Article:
When I first came out to myself as trans, and acknowledged how I felt, I prayed to god for hours to make the feelings go away. I prayed for respite from dysphoria, I prayed for comfort with my own body, and I prayed for answers on what possible benefit there could be to putting me through this. I prayed for my feelings to go away, as they and their consequences terrified me. I was terrified of a life of ostracization, attacks and loneliness. I was scared my life would be ruined and I prayed and prayed and prayed for hours, day after day, for it to go away.
It did not.
No amount of prayer was going to pray the trans out of me, and the thought that something I could not change even with god’s help being a sin I would need to eternally ask forgiveness for made me realise that the religion was not for me.
My experiences with members of that church years post transition have taught me I made the right judgement call. I’ve met people since who learned of my btransition and told me they would pray for my forgiveness.
I did for a short time attending an explicitly LGBT focused local church, shortly after coming out, but it didn’t last long. My primary issue was that I couldn’t shake the sense I was in some kind of quarantine. I was shut away, and I was only allowed to worship with the other church undesirables.
I didn’t want to be part of a religeon where an inate part of myself was a guilt laden sin. After leaving the church, I realised in hindsight how much of my faith was habit and situation of birth. I knew I would never believe in another religeon after christianity,and that christianity was going to have a heck of a time trying to win me back.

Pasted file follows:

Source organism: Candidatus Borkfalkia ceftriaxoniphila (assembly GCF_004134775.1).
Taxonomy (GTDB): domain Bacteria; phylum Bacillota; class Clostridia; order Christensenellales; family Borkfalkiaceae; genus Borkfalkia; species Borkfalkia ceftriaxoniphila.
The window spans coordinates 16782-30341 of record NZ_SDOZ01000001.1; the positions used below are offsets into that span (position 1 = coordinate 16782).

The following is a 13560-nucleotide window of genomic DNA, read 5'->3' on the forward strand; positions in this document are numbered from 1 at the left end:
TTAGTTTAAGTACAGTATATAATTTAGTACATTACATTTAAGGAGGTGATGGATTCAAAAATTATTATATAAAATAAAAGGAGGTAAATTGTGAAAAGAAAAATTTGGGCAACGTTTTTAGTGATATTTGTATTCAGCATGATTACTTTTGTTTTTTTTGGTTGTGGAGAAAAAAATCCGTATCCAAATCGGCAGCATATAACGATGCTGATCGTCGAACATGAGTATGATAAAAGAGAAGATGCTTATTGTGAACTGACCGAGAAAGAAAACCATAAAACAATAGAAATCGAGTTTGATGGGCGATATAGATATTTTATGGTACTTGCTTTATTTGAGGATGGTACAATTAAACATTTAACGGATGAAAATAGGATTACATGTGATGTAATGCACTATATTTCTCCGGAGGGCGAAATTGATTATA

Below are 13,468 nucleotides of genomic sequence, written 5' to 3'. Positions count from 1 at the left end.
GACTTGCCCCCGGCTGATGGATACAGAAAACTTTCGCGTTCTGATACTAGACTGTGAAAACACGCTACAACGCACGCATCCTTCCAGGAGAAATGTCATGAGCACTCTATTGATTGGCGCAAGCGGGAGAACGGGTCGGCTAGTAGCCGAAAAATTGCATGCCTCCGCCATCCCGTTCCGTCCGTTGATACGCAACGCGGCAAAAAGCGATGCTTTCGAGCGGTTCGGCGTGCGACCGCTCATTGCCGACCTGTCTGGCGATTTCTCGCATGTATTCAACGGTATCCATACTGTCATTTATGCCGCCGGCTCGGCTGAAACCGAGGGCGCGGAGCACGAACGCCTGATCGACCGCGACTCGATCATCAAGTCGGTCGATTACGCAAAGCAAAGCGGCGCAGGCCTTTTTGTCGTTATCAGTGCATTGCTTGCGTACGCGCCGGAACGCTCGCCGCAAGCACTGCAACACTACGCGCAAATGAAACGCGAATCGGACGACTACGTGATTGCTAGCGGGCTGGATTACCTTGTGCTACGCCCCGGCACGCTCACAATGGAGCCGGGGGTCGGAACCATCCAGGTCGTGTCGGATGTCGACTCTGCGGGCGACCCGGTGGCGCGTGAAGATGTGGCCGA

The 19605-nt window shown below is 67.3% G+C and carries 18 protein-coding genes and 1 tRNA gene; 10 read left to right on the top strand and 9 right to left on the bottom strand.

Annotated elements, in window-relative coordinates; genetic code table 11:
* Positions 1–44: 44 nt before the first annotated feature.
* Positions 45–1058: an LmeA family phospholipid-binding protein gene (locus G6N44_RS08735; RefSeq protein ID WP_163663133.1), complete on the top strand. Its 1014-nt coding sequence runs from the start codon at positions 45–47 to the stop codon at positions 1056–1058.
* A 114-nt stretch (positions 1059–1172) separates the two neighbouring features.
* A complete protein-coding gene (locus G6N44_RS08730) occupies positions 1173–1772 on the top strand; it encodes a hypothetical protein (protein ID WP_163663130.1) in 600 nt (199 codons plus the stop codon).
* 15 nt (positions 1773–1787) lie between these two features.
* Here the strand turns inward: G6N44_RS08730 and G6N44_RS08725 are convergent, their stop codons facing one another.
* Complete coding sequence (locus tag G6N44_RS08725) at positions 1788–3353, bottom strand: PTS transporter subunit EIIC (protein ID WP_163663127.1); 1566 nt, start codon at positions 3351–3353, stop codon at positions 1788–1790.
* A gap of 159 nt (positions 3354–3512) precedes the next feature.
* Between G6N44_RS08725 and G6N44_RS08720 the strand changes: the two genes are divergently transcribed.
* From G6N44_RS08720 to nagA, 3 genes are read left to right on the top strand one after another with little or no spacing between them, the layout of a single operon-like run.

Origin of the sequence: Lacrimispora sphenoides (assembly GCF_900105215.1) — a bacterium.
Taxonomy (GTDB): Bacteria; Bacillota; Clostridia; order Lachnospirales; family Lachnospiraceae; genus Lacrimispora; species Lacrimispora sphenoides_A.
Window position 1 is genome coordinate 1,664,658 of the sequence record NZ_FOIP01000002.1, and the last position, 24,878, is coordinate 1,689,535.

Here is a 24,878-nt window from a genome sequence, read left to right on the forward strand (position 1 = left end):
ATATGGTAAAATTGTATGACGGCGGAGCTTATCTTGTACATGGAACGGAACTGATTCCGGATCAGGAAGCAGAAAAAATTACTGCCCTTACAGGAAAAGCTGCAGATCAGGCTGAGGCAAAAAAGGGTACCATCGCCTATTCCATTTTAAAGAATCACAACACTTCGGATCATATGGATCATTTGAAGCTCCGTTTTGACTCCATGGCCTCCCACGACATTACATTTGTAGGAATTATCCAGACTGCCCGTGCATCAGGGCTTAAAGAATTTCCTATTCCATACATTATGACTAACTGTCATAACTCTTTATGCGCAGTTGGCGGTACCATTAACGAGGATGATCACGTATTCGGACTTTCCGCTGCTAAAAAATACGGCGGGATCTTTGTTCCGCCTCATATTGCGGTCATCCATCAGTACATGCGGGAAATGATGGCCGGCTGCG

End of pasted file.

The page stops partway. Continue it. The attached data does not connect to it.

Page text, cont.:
I still sometimes pray in my darkest moments, out of despiration rather than sincere belief. I no longer believe, but I wish I could. I miss the comfort that faith brought with it, but the costs were just too high.
If you’re a christian reading this, my only request of you is to please read the bible in a modern context, recognise the contradictions within interpretations of it, and accept LGBT christians without them feeling like they’re inherently sinning. Religious faith offers many a respite from a harsh world, and making the church that same kind of harsh place needlessly just pushes lifelong believers away from faith.
The bible never actually mentions transgender people at all, contrary to many assertions to the contrary. Most modern clothing a christian might wear are formed of two types of interwoven fabric. The bible supports owning human slaves, and murder as a punishment for goodness knows how many benign things. The bible is a book written by humans, and was a product of the time in which it was written.
Please understand how many liberties you likely already take with 1:1 following of biblical texts, recognise that being LGBT isn’t an active choice, and that regardless of what the bible says pushing away an individual who wants to believe in the same religion as you is countering your own goals. If you want to push people like me away from the faith due to our LGBT status, but not okay with the idea of owning human slaves, then your reading of the bible selectively reinforces existing beliefs at best.